Mountain States

Colorado Senator Bennet Latest Democrat to Say “No” to Local Fracking Bans

Colorado Senator Michael Bennet is the latest Democratic elected official to reject local fracking bans.

During a recent debate between Bennet and his Republican challenger, El Paso County Commissioner Darryl Glenn, 9 News moderators asked for a yes or no answer to the question “Should local governments in Colorado be able to ban fracking with voter approval?”

As video of the debate shows, Bennet answered unequivocally:


And showing that opposition to local fracking bans is in-fact a bipartisan position, Bennet’s Republican challenger Darryl Glenn agreed, answering “no” as well.

Bennet’s opposition to local fracking bans comes just after leaked emails revealed that Hillary Clinton’s campaign called the Bernie Sanders’ ban-fracking agenda “extreme,” “unfeasible” and “irresponsible.” In other words, the Clinton campaign clearly recognized that an anti-fracking platform will not sell with Colorado voters.  From the emails:

“What does that mean? A complete 100% fracking ban. There is no elected dem and I believe no enviro group that takes this position. In fact, such an extreme position threatens the progress of common-sense safety measures like frack fluid disclosure and methane capture/air quality regulations.”

“The Denver Post Editorial Board could really smack him for this. This is tricky waters for caucus goers but his language may leave him vulnerable.”

Those points were reiterated in what is apparently a draft statement highlighting the economic and climate benefits of fracking proposed as a response to Sander’s ad:

“Bernie’s call for banning all hydraulic fracturing is, extreme, unfeasible and ignores the contribution natural gas has made to our economy and our efforts to reduce carbon pollution.”

Colorado’s leading Democrats have long-recognized the importance of energy development to the state. Colorado’s Democrat governor, John Hickenlooper has been a stalwart supporter of oil and natural gas development, and a leader against ballot initiatives aimed at driving fracking out of the state.

Colorado’s former Democrat governor Bill Ritter, Jr., who has been called the nation’s “Greenest Governor” and even been credited with coining the phrase “new energy economy,” has said that natural gas is an important element of a clean energy future:

“If you passed a national ban, this industry would go away and it would be harder for us to get to our place of transition on clean energy and climate.” (emphasis added)

More recently, Ritter distanced himself from anti-fossil fuel activists while speaking at the After Fossil Fuels: The Next Economy” conference at Oberlin College in Ohio. Ritter pushed back on remarks by co-founder and “Keep-It-In-The-Ground” leader Bill McKibben, from the night before saying,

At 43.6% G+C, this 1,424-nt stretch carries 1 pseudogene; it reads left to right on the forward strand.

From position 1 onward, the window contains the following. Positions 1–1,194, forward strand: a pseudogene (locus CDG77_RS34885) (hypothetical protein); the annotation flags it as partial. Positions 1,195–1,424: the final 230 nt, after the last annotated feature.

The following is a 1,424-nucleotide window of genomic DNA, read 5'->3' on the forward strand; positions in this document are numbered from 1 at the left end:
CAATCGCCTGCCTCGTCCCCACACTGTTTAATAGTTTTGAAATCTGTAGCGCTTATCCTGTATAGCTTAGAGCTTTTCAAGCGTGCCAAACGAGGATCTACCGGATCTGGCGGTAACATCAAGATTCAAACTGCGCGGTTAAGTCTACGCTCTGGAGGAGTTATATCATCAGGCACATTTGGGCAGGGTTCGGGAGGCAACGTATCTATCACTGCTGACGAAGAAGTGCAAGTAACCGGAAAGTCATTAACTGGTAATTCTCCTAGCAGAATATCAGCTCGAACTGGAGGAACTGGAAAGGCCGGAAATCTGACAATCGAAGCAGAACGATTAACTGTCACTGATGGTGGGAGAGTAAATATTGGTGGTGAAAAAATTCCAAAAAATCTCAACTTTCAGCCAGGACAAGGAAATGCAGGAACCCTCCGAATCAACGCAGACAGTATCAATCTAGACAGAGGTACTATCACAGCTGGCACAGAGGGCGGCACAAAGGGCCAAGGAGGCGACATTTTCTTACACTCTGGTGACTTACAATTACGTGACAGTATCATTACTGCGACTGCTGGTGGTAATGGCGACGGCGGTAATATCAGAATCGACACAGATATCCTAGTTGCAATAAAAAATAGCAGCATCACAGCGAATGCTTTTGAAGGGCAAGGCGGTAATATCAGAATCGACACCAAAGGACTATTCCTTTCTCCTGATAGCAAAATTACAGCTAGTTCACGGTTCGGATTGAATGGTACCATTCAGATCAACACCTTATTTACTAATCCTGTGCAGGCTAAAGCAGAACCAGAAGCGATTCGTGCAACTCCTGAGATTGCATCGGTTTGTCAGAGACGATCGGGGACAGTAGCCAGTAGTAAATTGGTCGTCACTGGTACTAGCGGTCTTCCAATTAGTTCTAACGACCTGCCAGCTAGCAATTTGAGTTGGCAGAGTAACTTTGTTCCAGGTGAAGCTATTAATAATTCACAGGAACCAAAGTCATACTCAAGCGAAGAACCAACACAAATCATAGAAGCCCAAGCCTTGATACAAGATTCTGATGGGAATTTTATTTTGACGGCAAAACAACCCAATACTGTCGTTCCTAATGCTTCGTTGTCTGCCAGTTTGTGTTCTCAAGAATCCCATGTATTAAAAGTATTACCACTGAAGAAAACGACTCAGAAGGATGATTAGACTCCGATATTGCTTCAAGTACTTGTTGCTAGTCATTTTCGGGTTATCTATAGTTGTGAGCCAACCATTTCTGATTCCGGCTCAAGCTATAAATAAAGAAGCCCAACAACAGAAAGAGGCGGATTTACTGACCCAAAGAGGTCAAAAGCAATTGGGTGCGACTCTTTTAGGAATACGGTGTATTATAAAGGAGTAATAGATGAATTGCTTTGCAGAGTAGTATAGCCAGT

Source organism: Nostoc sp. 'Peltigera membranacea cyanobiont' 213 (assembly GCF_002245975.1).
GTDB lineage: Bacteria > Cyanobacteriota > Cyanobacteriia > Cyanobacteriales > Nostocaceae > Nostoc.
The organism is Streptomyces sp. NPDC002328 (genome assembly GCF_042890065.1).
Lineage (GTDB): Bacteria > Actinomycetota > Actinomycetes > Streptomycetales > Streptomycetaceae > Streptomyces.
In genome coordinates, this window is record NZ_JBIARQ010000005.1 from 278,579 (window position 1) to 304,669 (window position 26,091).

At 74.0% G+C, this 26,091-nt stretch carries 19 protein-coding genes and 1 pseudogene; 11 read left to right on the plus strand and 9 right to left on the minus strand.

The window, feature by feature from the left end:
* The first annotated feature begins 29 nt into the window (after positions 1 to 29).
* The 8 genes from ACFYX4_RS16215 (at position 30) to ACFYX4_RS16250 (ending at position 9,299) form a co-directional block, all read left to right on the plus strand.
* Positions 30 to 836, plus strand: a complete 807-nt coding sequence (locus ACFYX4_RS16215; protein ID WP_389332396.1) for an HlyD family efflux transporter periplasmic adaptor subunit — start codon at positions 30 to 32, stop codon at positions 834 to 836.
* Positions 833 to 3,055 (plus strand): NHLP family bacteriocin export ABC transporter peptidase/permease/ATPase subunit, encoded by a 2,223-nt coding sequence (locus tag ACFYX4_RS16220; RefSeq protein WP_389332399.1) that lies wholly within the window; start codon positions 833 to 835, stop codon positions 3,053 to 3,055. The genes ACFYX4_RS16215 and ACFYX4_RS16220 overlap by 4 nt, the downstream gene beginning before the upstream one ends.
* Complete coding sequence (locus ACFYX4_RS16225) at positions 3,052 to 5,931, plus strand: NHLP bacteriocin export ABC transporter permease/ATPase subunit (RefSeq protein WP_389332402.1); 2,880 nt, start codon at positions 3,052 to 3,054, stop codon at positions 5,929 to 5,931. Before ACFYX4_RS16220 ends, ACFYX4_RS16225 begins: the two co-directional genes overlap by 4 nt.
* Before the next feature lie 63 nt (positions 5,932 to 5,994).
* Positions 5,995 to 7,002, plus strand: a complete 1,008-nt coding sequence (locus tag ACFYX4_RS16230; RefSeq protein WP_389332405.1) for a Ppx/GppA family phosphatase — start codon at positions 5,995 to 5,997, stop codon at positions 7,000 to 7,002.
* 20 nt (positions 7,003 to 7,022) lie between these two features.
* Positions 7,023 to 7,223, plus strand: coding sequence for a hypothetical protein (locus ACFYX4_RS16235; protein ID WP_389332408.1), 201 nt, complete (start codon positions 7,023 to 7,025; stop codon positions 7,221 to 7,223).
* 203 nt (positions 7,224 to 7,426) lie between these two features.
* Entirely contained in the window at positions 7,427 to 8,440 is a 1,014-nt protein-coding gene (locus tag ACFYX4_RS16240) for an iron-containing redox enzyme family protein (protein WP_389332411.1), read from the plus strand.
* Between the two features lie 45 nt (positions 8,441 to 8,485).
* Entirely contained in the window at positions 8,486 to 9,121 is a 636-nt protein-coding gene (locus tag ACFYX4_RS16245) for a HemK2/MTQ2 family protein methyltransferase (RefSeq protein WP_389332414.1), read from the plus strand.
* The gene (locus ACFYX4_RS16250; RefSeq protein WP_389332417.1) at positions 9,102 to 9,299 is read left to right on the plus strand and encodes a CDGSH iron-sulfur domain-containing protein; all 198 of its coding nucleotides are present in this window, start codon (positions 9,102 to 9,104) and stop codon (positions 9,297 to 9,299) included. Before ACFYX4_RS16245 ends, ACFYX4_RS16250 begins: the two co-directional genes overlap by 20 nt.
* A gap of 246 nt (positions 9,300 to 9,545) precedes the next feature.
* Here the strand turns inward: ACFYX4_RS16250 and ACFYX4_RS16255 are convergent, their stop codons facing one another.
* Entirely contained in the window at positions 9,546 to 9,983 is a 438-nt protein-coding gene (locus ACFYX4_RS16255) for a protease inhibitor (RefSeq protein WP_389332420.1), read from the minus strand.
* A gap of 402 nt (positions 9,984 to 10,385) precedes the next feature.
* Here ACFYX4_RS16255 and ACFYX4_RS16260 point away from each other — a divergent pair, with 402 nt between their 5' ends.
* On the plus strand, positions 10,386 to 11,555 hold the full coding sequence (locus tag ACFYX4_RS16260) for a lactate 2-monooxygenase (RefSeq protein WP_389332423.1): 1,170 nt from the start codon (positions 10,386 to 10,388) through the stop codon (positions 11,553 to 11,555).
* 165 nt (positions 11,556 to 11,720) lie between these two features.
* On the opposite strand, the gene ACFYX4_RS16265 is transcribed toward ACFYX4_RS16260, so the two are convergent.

“So it is really interesting to have been here for the last few days, or couple days and especially to have heard the presentation last night by Bill McKibben and some of the presentations made this morning because I would say that I do come at this from a bit of a different orientation.”

Earlier this year, a broad coalition of prominent Colorado Democrats lined up with the state’s Republicans to mount a fierce opposition campaign against a pair of proposed ballot initiatives that would have effectively banned fracking in the state.  Democrats like former Denver Mayor Wellington Webb and former United States Senator and Secretary of the Interior Ken Salazar partnered with Colorado’s business community to denounce the measures.

And when it comes to local control, an issue that activist groups push as a way to mask their national agenda to ban oil and gas development, even the Denver Post editorial board has indicated that it sees the issue as a fracking ban, as evidenced when it weighed in on a recent legislative proposal saying:

“While officials in most Colorado cities and towns would seek responsible accommodation with the energy industry if they had final say in all siting decisions — indeed, most already do this — a few clearly would not choose such a course.”

The Denver Post goes on:

“They would instead either ban energy extraction outright or impose so many conditions and rules on permits as to make them impossible to obtain.”

From leading Democrats, Michael Bennet and Hillary Clinton, to members of the State House of Representatives coming out against these ban-fracking measures, it is clear they understand Colorado voters are not interested in an anti-energy agenda.

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